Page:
FAMILY BEACH TRADITIONS
Going to the beach isn’t a “one size fits all” proposition! In the southern states, we are blessed with a wide variety of beaches. For the Connelly family, their preference for an annual family vacation was the beautiful Indian Rocks Beach, Florida. Near St. Petersburg, this Gulf beach had lovely white sand and beautiful shells. For my childhood friend Barbara and her family, going to the beach meant a post-Christmas vacation in Daytona Beach. For my Georgia-born friend Anne, the beach had to be Jekyll Island with the wind-twisted trees lining the beach. When we lived in Texas, we enjoyed exploring Galveston Beach, which seemed rugged and still bore traces of the 1900 hurricane there that was the deadliest natural disaster in American history.
Living in South Carolina for over three decades, we hit the beach jackpot—enjoying everything from Myrtle Beach to Litchfield Beach to Garden City Beach to Pawley’s Island to Kiawah Island to Hilton Head Island to Isle of Palms!
My immediate family, however, never went to the beach. My parents did not swim and to my mother, the ocean just reminded her of World War II. My father never saw the ocean; my mother first saw the ocean when I did (when I was 19 and she was 60). This photo of me was taken on that first beach trip—to Tybee Island near Savannah.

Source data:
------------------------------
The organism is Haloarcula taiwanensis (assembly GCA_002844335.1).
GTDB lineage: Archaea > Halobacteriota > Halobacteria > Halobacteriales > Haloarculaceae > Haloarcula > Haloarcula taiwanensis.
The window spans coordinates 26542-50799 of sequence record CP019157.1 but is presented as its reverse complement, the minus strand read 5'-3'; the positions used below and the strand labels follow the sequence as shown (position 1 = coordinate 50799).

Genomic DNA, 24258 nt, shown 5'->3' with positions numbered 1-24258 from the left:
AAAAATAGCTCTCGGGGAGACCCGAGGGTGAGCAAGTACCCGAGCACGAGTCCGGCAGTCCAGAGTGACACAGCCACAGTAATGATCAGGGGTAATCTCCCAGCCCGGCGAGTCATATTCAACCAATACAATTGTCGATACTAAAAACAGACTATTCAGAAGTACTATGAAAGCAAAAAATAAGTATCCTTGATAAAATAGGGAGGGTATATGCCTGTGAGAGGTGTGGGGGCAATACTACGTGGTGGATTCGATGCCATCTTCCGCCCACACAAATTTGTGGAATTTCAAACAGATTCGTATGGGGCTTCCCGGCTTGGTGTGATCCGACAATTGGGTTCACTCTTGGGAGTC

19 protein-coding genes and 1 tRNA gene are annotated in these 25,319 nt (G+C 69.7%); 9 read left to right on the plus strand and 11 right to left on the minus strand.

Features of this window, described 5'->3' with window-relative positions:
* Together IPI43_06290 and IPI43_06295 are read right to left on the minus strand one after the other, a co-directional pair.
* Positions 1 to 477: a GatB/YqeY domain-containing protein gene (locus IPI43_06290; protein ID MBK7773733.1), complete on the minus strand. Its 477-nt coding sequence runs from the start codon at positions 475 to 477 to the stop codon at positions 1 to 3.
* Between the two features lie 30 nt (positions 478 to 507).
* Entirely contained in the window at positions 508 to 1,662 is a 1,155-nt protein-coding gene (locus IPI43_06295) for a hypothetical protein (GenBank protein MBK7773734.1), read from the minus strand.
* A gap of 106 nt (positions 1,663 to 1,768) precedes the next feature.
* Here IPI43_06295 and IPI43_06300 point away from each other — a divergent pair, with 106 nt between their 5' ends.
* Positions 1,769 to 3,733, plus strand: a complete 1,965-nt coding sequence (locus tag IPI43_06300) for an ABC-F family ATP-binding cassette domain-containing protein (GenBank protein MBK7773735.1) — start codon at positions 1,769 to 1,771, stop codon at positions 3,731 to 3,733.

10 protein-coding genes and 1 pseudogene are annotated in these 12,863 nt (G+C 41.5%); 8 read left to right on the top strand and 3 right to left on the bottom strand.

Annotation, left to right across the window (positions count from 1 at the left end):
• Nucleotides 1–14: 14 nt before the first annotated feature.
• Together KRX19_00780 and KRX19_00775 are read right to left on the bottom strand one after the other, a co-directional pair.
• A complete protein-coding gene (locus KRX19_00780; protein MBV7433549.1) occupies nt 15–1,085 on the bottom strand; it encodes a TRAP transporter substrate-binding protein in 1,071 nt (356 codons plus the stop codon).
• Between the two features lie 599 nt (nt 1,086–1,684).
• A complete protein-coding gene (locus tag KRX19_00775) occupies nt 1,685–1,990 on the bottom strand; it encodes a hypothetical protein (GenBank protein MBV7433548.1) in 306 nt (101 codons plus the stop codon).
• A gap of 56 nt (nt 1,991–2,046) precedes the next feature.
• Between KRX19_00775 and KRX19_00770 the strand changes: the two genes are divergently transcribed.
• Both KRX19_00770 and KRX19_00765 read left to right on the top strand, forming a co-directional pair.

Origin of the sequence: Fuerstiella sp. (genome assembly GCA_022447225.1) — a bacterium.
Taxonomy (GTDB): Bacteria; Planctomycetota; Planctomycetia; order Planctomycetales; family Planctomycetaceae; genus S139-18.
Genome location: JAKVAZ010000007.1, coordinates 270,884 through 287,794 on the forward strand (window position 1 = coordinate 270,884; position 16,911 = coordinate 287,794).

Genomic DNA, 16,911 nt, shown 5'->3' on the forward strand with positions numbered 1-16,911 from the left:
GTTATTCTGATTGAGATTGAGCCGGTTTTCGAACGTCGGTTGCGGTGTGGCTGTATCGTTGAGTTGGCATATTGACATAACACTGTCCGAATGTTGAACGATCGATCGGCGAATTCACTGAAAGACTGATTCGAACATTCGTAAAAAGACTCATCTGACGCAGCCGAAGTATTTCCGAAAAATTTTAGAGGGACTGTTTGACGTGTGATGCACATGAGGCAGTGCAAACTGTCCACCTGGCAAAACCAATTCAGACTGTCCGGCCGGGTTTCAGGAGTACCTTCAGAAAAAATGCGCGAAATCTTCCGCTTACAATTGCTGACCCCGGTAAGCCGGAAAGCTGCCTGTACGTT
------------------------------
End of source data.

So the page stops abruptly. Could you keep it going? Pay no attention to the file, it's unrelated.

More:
My brother Glenn had gotten to go to that beach several times when he was growing up—with the Underwood family. Every summer Uncle Richard, Aunt Della and Juanita rented a cabin at Savannah beach and Glenn was thrilled to go along with them. Aunt Della didn’t swim but Uncle Richard taught both Juanita and Glenn to swim at the beach.
So this particular summer when I was home from college, Glenn planned a family trip there. We rented a cottage within walking distance of the beach, and he, Katie, 6-year-old Emily, Mother and I prepared for an adventure. He had fun taking Mother shopping for her first Bermuda shorts to wear on the beach! We took a cooler with food and did most of our cooking at the cottage. Mother baked an apricot nectar cake to take along but in all the excitement, she forgot to bring it! Of course the cottage wasn’t air conditioned and we could hardly sleep for the heat and the sand that always managed to get on the sheets.
I loved exploring the Savannah area—the mysterious beauty of Bonaventure Cemetery with its rows of stately live oaks covered with long arms of Spanish moss that brushed your head as you walked along—the mosquito-infested marshes at the site of the Wesley brothers landing in Georgia with Oglethorpe—the interesting street patterns of Savannah’s squares. There was a carnival at the beach and I volunteered to take Emily for a ride on the Ferris wheel. She was a little daredevil and when we were stopped at the highest point, she stood up and began rocking the seat. I was terrified and the ride operator quickly brought us down and, much to my relief, made us leave. All in all, it was a lovely multi-generational first visit to the beach for Mother, Katie, Emily and me—planned for us by Glenn who loved it most.